Pics- Peppers grown in pure Compost

greengrass12(5)July 29, 2012

Cylinder filled with compost and little espoma org fert added.

1 jalepeno on left and 2 cayenne on right

Thank you for reporting this comment. Undo
TheMasterGardener1(5B)

For those that say to NEVER use compost in containers. Please can you show me a better plant then that?^

    Bookmark   July 29, 2012 at 1:03PM
Thank you for reporting this comment. Undo
Darylltx

Interesting....... will this growing medium provide too much nitrogen? It seems you have a lot of green growth, especially that left plant in lower pic. Have you gotten good yield, many peppers besides those cayennes?

Daryll

    Bookmark   July 29, 2012 at 1:05PM
Thank you for reporting this comment. Undo
greengrass12(5)

It's raining here now so I can't count but there are many peppers there that don't show up in the picture probably because they are the same lush green color as the leaves. Jalepenos are not as prolific as cayenne, at least not the ones that I grow.

Compost provides a nice slow and steady release of nitrogen. The chemical ferts will give you a quick shot of nitrogen and too much will burn your plant. Hard to over dose organically.

This is for master gardner as I have talked to you about it before.-- I forgot to mention one ing. The secret to growing peppers org is in the micorhizae

    Bookmark   July 29, 2012 at 1:49PM
Thank you for reporting this comment. Undo
peppernovice

A mycorrhiza (Gk. üÃÂúÃÂÃÂ, myk�s, "fungus" and ÃÂùöñ, riza, "roots",[1] pl. mycorrhizae or mycorrhizas) is a symbiotic (generally mutualistic, but occasionally weakly pathogenic) association between a fungus and the roots of a vascular plant.[2]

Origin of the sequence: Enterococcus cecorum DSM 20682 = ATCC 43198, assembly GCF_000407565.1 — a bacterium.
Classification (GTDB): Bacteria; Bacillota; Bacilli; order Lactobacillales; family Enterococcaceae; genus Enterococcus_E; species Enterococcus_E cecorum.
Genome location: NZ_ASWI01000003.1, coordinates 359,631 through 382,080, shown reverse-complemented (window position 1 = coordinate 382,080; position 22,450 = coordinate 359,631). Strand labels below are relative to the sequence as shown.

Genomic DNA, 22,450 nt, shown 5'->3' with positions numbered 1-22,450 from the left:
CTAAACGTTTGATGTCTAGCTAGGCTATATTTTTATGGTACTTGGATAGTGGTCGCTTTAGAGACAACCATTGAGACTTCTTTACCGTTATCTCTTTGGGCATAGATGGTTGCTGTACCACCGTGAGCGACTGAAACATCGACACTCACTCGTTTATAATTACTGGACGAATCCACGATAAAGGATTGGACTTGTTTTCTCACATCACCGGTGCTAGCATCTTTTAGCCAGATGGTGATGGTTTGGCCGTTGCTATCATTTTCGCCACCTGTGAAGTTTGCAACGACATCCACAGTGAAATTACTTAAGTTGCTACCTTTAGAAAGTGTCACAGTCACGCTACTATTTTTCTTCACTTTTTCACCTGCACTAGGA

In a mycorrhizal association, the fungus colonizes the host plant's roots, either intracellularly as in arbuscular mycorrhizal fungi (AMF), or extracellularly as in ectomycorrhizal fungi. They are an important component of soil life and soil chemistry.

Is that what you were referring to?

    Bookmark   July 29, 2012 at 3:09PM
Thank you for reporting this comment. Undo
greengrass12(5)

Yes that's the stuff but I use endo not ecto for my peppers and toms. There are those on the net that will argue that myko is found naturally in soils and no need to buy it. Others will argue that myko is of no value.

I find in my organic gardening that myko is a tremendous assist especially if growing in containers.

    Bookmark   July 29, 2012 at 4:05PM
Thank you for reporting this comment. Undo
PEPPERMEISTER1(6)

Greengrass: Those are some happy looking peppers! Cheers.
Keep it sustainable!

    Bookmark   July 29, 2012 at 7:49PM
Sign Up to comment
More Discussions
Resurrect my Scorpion plant?
So I have a Trinidad Scorpion plant that produced fairly...
newcoyote
Hate the new layout
How about you? Usually, I don't care, but this blows. Kevin...
woohooman
Problems Germinating Seeds
Hi Everyone, I used to be able to germinate seeds....
newmexmike
will my pepper seeds sprout?
I am planning to start to grow some pepper plants and...
mariorossi3c
Cooking With Fresh Peppers
When we talk about chili/ hot peppers, hot red peppers...
Seysonn_ 7b-WA/HZ1
© 2015 Houzz Inc. Houzz® The new way to design your home™